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Let's say I have a set of points,

R = [[x1, y1, z1],[x2, y2, z2],...,[xn, yn, zn]]

For each point (p) in R, I have identified a local neighborhood with radius (r) and height (2r) using scipy.cKDTree

import numpy as np
import scipy.spatial

R = np.array(R)
r = 1 # search radius

xy = R[:,0:2] # make array of ONLY xy
tree = scipy.spatial.cKDTree(xy)

for p in range(len(R)):
    2d_nbr_indices = tree.query_ball_point(xy[p], r) # indices w/in xy neighborhood
    2d_nbr_array = R[2d_nbr_indices] # 3d array of 2d neighbors
    z = R[p][1] # get z value
    zMin = z - r
    zMax = z + r
    # Create boolean array to filter 3d array
    hgt_filter = np.any([2d_nbr_array[:, 2] >= zMin,
                         2d_nbr_array[:, 2] <= zMax], axis=0)
    3d_nbr_array = 2d_nbr_array[hgt_filter] # points in xyz neighborhood

I would like to calculate an orthogonal regression plane for each neighborhood, determine the distance (orthogonal) from each point to the plane, and calculate normal vector of plane. Does anyone have any advice on how to go about this in python?

EDIT: I found an odr user guide. It appears to handle 3d points. Any advice on it's implementation and use is welcome. I also found this similar question.

EDIT: I should mention that the data may contain vertical or near vertical surfaces, so an implicit model is necessary. I found this example in the scipy codebook, but only with xy data.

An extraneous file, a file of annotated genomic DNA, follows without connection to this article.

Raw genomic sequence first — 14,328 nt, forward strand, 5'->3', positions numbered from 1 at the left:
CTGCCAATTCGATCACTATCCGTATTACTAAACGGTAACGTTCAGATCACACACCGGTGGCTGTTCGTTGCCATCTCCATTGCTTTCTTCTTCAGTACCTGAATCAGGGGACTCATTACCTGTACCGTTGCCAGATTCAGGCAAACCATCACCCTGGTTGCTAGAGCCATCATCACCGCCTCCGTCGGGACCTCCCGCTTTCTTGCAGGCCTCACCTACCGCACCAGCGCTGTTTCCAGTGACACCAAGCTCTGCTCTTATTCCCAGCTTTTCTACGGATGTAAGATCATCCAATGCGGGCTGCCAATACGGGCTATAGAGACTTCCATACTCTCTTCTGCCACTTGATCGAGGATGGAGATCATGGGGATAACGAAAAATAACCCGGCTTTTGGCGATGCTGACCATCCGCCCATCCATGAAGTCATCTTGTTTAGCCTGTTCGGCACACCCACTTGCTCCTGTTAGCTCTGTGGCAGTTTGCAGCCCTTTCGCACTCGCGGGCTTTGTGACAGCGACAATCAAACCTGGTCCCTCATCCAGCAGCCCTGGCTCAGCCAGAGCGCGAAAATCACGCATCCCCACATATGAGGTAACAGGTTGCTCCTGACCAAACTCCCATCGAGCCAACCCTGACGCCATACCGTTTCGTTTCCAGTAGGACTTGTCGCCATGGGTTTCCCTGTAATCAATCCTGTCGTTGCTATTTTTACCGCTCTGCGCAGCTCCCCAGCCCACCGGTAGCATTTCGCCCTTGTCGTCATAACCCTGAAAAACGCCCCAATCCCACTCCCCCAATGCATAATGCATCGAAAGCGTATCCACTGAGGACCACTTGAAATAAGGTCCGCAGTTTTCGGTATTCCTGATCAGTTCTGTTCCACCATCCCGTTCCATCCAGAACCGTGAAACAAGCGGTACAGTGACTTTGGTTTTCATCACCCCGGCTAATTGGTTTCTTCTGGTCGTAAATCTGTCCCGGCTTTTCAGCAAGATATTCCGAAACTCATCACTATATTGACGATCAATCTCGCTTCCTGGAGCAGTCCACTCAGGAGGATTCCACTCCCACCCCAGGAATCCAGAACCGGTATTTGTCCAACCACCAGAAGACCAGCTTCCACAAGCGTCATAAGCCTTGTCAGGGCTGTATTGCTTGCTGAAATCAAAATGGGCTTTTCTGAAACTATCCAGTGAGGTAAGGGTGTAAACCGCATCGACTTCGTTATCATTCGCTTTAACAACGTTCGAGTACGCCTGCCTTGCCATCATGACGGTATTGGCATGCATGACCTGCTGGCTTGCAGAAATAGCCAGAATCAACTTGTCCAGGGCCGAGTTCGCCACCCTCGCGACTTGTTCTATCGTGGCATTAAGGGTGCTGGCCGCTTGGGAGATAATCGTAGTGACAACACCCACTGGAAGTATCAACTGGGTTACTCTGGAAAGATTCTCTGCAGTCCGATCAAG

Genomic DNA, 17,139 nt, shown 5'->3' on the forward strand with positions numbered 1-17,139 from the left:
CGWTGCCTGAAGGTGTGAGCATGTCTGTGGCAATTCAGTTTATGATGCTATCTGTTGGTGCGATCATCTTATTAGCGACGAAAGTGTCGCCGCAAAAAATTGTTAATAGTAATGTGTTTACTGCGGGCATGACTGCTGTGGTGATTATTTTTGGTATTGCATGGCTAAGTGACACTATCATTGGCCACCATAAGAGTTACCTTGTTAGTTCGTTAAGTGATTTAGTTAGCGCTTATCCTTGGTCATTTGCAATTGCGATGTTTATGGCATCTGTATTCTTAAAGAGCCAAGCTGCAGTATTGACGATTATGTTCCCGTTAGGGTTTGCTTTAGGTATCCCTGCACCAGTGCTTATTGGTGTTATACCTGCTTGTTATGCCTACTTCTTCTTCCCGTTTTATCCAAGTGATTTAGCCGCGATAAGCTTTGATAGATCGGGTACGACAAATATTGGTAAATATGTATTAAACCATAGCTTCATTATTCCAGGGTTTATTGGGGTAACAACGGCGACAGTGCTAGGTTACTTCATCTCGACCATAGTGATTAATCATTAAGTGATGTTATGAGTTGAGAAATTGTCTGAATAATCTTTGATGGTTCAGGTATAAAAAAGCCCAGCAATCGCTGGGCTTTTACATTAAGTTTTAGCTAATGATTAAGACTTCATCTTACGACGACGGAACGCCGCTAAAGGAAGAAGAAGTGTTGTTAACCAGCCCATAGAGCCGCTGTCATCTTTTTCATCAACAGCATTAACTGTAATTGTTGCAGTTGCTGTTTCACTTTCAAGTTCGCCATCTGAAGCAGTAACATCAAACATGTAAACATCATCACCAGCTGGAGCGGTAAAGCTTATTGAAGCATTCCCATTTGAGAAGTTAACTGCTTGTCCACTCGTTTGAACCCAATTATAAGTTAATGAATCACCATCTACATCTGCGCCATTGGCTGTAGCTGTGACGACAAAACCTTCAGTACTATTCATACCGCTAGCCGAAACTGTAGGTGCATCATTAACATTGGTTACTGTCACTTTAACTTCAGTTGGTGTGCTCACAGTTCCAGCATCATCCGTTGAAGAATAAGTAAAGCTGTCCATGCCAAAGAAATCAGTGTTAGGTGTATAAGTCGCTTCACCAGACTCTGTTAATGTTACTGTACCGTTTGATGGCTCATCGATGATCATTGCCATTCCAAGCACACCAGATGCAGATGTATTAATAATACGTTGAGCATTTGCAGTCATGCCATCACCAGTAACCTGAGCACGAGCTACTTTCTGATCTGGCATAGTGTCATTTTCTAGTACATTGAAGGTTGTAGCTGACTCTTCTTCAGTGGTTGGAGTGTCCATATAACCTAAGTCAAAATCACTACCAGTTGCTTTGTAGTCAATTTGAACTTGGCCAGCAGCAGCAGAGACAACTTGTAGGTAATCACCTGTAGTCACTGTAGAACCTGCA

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1 Answer 1

This a general example of how to fit a 3d surface two a point cloud with scipy.odr. Hope it helps.

from scipy.odr import ODR, Model, Data
import numpy as np
import matplotlib.pyplot as plt

from mpl_toolkits.mplot3d import Axes3D

def func(beta,data):
    x,y = data
    a,b,c = beta
    return a*x+b*y+c

N = 20
x = np.random.randn(N)
y = np.random.randn(N)
z = func([-3,-1,2],[x,y])+np.random.normal(size=N)

data = Data([x,y],z)
model = Model(func)
odr = ODR(data, model, [0.0,0.0,0.0])
odr.set_job(fit_type = 0)
res =

Y,X = np.mgrid[y.min():y.max():20j,x.min():x.max():20j]
Z = func(res.beta, [X,Y])
f = plt.figure()
pl = f.add_subplot(111,projection='3d')
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Thank you for the example. I should have probably mentioned that my data may contain (near) vertical surfaces, so I believe the implicit model is required. Could you modify your answer for use with my array R in an implicit model? – Barbarossa Dec 6 '13 at 17:22

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